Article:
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BCC warns lending curbs to SMEs will damage recovery

Date Added: 08/01/2014  

The British Chambers of Commerce has warned that Britain’s rapid economic recovery will be hindered unless the government acts to encourage banks to lend to small and medium-sized businesses (SMEs).

According to a survey carried out by the BCC, economic growth will remain steady this year but continued restrictions on lending to SMEs will curb the pace of expansion.

Research produced by the government demonstrated that bank lending to SMEs has been declining since 2009 and shows no signs of improvement. Bank lending for firms with an annual turnover of less than £1 million have suffered the most due to these restrictions.

David Kern, chief economist at the BCC, said: “On its part, the government has to work to increase the flow of lending to growing businesses through a fully-funded Business Bank, to ease the logjam of those firms striving to expand.” 

The BCC suggest that five key measures of manufacturing are at an all-time high, alleviating fears about the growth in the sector being temporary. Domestic orders, employment, employment expectations, turnover confidence and profitability confidence were all performing well alongside export sales and export orders.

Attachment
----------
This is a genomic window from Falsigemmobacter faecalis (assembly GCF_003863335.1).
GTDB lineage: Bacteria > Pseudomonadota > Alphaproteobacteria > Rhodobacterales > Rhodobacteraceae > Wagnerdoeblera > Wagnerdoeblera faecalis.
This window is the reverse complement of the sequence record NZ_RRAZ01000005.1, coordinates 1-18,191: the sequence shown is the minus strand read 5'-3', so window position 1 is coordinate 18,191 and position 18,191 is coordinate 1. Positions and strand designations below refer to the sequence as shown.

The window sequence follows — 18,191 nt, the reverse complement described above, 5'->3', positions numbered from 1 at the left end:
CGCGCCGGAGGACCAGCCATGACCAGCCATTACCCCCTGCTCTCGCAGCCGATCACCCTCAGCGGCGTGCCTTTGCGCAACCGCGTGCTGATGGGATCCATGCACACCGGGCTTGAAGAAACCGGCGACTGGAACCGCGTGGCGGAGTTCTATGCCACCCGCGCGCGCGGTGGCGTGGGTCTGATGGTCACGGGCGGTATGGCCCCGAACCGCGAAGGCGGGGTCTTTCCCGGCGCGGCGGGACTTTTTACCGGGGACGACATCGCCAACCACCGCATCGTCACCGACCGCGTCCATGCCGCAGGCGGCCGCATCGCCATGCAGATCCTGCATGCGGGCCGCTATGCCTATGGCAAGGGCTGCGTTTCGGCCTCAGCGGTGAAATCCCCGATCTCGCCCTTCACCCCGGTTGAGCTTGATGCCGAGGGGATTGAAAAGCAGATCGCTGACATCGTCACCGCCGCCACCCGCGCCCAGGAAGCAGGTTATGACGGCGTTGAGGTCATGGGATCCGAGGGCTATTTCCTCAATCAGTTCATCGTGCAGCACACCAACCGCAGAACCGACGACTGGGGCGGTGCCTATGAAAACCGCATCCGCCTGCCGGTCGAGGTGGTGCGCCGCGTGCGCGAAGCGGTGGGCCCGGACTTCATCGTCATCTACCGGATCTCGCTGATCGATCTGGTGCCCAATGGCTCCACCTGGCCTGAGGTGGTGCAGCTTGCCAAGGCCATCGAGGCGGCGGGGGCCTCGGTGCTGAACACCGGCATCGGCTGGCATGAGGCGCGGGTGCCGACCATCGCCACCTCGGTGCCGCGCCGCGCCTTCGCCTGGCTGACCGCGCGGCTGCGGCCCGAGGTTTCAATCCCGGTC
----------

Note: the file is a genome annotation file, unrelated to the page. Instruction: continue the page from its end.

John Longworth, director general of the BCC, said it was "pleasing that the spurt in manufacturing has proven not to be a fluke, which demonstrates the dynamism of our small, high-value, manufacturing sector".

However, he cautioned against complacency after the survey discovered that cashflow restrictions and a lack of access to credit was restricting investments in new equipment and sites. 

Suren Thiru, a UK economist at the BCC, said: "When we speak to members they say the big issue is the lack of access to finance and the detrimental impact investment will have on cashflows. It is clear there are still significant issues around bank lending."

Mr Longworth warned that the recovery must be maintained and SMEs must have access to finance in order to expand. By rectifying this issue, he believes the UK’s economy can move from being “merely good to being truly great.”

The industries that demonstrated the strongest growth included computing and IT, transport and communication, financial services and business-to-business services. 

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